- Phenomenally speaking, dying is simply a matter of ceasing to think and experience, and death presumably is the state of such experiencelessness. But while it seems perfectly reasonable to describe death in this way, to do so invites some potentially troublesome questions. For instance, it might be asked whether there need be anything which (phenomenal) death as a state characterizes. In describing death as a state, that is, are we tacitly committed to accepting the personal survival of death1, in the sense that we need something of which we can say that it once thought and experienced, but, while still existing, does no longer? On the other hand, if we do not recognize the existence of experienceless selves, can sense be made of talking about phenomenal death as a state at all?
- In this paper, I shall develop a view in which death is seen to be a state which characterizes absolutely nothing, and hence requires no commitment to the belief in selves which survive death. At the same time, the concept of death will be shown to retain all of its "ordinary" significance.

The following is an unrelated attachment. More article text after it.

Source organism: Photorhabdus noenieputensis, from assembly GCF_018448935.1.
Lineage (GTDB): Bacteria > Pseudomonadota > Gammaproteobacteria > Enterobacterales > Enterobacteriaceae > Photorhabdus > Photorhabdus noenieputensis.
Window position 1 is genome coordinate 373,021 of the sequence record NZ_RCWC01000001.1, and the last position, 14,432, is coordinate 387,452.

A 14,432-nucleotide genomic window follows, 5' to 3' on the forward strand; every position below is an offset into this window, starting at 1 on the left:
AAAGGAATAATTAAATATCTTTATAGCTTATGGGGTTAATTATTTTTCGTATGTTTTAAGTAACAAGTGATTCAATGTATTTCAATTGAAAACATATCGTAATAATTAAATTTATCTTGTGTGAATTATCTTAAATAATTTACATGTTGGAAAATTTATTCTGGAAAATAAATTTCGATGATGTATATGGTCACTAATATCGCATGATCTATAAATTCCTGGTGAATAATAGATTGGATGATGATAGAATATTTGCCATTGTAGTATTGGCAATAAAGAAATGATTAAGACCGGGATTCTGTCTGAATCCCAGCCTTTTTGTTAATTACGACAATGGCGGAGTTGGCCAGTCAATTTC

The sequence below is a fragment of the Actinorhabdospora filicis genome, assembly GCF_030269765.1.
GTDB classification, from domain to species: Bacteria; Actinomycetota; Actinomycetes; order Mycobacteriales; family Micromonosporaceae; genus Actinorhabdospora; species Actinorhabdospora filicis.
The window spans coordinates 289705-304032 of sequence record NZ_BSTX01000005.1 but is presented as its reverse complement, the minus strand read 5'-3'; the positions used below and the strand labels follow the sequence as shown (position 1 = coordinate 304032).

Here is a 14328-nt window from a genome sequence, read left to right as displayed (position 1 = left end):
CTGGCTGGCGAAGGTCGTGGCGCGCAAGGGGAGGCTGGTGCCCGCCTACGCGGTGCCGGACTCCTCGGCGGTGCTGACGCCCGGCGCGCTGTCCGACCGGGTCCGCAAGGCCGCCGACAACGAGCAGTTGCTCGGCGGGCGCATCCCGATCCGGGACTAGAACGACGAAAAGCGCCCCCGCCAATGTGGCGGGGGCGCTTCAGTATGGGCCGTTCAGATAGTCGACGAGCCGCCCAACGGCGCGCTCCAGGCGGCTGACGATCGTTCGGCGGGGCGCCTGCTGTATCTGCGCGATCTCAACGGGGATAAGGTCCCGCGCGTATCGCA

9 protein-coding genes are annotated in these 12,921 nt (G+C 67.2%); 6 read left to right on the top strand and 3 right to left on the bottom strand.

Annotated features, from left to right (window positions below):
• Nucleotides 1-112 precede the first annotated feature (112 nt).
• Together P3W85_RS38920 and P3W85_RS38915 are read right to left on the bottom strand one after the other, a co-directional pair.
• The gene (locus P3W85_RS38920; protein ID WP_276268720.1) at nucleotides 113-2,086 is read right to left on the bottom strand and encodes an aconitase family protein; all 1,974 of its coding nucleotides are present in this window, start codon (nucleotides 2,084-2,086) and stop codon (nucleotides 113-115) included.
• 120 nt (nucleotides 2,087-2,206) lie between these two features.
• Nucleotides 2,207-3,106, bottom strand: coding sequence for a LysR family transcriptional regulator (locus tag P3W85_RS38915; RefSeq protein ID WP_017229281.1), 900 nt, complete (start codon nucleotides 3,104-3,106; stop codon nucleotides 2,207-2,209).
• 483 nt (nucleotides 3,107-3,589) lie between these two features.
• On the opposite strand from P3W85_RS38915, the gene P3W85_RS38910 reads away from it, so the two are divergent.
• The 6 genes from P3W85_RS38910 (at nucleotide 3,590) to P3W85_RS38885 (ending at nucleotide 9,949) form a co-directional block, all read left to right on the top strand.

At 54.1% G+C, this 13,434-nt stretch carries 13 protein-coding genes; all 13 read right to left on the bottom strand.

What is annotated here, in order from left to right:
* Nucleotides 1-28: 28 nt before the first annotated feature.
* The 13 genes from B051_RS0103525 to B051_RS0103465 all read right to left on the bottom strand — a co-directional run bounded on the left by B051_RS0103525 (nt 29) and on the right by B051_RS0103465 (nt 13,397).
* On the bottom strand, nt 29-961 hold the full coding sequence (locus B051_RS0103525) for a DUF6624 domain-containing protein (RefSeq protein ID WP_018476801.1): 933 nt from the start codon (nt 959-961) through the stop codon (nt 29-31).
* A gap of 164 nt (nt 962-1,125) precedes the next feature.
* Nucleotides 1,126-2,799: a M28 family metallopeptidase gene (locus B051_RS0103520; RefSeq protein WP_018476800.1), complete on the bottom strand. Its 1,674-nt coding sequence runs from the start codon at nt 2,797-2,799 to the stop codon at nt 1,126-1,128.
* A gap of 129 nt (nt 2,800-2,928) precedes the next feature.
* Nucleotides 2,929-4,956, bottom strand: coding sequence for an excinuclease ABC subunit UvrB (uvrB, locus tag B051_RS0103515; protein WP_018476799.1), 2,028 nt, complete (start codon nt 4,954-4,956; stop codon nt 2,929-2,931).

- The heart of the view to be presented is an elaboration of Wittgenstein2's view that death is like a limit, in the sense that we can approach it, but cannot reach it. The elaboration consists in pointing out that, like states which serve as hypothetical limiting constructs in science, death gains what significance it has, not by serving as a state characterizing things, but as a function which orders members of the series limited. In this way, the significance of the concept of (phenomenal) death can be retained, while the need to recognize the existence of things characterized by death can be rejected.
- The paper is divided into three parts: first, Wittgenstein3's basic analogy will be considered. This is followed by a discussion of the extension of the analogy, just outlined. Finally, the significance of the expanded view for more traditional views of death will briefly be considered.
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